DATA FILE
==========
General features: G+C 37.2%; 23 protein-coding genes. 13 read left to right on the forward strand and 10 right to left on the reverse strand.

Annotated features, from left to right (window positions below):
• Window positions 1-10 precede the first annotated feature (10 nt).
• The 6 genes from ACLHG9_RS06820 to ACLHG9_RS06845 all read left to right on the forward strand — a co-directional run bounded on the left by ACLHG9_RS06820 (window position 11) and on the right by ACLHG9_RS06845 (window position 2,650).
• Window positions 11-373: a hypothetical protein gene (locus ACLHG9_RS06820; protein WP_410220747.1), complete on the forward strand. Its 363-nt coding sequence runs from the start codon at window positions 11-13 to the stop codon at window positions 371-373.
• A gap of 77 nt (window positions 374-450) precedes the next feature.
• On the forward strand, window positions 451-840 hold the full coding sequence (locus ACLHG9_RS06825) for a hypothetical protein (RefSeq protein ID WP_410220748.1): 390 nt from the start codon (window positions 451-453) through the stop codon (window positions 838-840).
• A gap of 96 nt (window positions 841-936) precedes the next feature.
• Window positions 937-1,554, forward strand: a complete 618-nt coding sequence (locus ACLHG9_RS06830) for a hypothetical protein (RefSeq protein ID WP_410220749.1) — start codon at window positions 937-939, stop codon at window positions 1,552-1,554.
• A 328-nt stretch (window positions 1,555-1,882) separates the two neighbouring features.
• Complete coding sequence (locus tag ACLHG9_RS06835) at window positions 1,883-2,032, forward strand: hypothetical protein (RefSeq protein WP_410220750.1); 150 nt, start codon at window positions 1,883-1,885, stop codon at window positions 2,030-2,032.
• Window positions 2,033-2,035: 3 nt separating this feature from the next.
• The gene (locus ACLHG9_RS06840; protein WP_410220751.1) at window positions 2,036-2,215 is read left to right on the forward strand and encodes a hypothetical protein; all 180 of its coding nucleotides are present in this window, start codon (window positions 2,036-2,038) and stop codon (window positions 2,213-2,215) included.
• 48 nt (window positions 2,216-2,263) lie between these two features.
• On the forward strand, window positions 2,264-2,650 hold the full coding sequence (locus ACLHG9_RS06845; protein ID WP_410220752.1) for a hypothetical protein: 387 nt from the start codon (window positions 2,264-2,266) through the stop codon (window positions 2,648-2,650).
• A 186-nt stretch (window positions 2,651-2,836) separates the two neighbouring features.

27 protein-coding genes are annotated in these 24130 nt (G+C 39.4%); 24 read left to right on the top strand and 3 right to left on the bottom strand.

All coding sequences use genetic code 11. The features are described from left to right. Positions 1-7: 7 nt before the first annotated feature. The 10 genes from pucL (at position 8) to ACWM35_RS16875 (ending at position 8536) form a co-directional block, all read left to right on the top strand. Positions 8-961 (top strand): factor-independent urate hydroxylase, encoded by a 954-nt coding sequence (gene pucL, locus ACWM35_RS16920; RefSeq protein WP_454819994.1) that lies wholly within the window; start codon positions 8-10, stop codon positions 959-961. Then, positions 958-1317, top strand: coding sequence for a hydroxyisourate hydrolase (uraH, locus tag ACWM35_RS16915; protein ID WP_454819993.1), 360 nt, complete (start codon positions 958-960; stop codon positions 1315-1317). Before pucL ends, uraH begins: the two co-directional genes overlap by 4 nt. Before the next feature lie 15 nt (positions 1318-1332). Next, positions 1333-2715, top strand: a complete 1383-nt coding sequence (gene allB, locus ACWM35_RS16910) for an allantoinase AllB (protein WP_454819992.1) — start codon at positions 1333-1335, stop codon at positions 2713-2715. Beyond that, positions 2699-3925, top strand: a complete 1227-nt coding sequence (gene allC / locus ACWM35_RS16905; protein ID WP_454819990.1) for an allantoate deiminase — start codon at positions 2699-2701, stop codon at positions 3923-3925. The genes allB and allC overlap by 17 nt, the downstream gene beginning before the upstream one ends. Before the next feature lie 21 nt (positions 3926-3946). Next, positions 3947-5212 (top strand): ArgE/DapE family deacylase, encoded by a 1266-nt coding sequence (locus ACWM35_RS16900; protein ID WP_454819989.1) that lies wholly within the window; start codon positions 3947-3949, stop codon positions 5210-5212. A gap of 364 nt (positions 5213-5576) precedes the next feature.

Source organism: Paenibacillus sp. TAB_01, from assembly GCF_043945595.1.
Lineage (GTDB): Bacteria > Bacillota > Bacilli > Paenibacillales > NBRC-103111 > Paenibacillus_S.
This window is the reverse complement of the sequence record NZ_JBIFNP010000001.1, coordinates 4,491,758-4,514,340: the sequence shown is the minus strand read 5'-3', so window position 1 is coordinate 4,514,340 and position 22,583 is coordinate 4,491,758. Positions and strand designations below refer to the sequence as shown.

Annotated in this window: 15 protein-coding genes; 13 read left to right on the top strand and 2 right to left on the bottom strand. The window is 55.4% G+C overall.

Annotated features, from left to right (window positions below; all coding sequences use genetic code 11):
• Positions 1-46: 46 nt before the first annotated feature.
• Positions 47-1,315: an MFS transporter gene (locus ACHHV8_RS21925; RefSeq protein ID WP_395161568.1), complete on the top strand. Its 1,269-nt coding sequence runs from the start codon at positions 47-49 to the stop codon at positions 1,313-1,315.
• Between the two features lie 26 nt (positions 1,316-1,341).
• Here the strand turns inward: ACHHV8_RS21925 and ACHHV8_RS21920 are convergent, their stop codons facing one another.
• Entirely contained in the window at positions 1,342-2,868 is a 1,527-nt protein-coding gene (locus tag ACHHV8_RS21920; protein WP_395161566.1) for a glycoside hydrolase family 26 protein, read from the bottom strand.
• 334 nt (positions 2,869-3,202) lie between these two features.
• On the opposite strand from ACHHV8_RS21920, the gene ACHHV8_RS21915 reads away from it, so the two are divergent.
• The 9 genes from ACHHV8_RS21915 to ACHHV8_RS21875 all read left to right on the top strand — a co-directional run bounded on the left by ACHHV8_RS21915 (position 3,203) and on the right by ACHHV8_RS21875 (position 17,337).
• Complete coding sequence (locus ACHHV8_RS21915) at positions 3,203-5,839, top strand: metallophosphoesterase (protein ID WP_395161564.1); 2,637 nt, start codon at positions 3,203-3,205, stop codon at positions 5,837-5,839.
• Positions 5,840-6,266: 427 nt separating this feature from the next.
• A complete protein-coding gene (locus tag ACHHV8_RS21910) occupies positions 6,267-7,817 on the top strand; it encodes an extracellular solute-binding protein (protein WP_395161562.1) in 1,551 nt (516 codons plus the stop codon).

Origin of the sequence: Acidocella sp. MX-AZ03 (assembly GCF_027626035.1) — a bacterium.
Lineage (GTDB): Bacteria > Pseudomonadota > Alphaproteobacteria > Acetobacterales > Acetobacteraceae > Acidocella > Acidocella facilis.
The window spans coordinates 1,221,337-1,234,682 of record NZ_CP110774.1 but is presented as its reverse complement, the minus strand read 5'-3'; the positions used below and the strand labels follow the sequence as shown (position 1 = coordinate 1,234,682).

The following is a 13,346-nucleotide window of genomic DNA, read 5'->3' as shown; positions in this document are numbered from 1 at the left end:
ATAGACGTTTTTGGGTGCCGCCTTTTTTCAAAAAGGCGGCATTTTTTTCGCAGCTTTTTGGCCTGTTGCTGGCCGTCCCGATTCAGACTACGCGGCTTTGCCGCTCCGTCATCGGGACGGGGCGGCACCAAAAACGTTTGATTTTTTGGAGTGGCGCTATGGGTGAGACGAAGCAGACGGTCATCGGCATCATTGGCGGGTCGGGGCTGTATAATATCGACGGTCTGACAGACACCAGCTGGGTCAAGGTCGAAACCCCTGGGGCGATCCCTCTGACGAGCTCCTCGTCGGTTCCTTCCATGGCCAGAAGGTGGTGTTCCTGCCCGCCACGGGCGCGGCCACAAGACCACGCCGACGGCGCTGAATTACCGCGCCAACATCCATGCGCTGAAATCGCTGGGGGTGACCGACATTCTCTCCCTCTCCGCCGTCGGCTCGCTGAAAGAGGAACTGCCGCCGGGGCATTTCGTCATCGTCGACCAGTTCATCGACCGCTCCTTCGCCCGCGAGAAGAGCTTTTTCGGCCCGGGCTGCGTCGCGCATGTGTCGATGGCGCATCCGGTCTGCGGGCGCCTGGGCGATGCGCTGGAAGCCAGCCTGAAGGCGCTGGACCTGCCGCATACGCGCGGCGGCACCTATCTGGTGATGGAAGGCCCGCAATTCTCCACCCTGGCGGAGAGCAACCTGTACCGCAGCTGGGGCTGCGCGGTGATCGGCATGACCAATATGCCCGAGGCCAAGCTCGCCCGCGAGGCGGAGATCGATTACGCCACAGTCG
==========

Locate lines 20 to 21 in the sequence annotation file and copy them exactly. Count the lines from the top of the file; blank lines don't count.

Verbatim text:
Lineage (GTDB): Bacteria > Bacillota > Bacilli > Paenibacillales > NBRC-103111 > Paenibacillus_S.
This window is the reverse complement of the sequence record NZ_JBIFNP010000001.1, coordinates 4,491,758-4,514,340: the sequence shown is the minus strand read 5'-3', so window position 1 is coordinate 4,514,340 and position 22,583 is coordinate 4,491,758. Positions and strand designations below refer to the sequence as shown.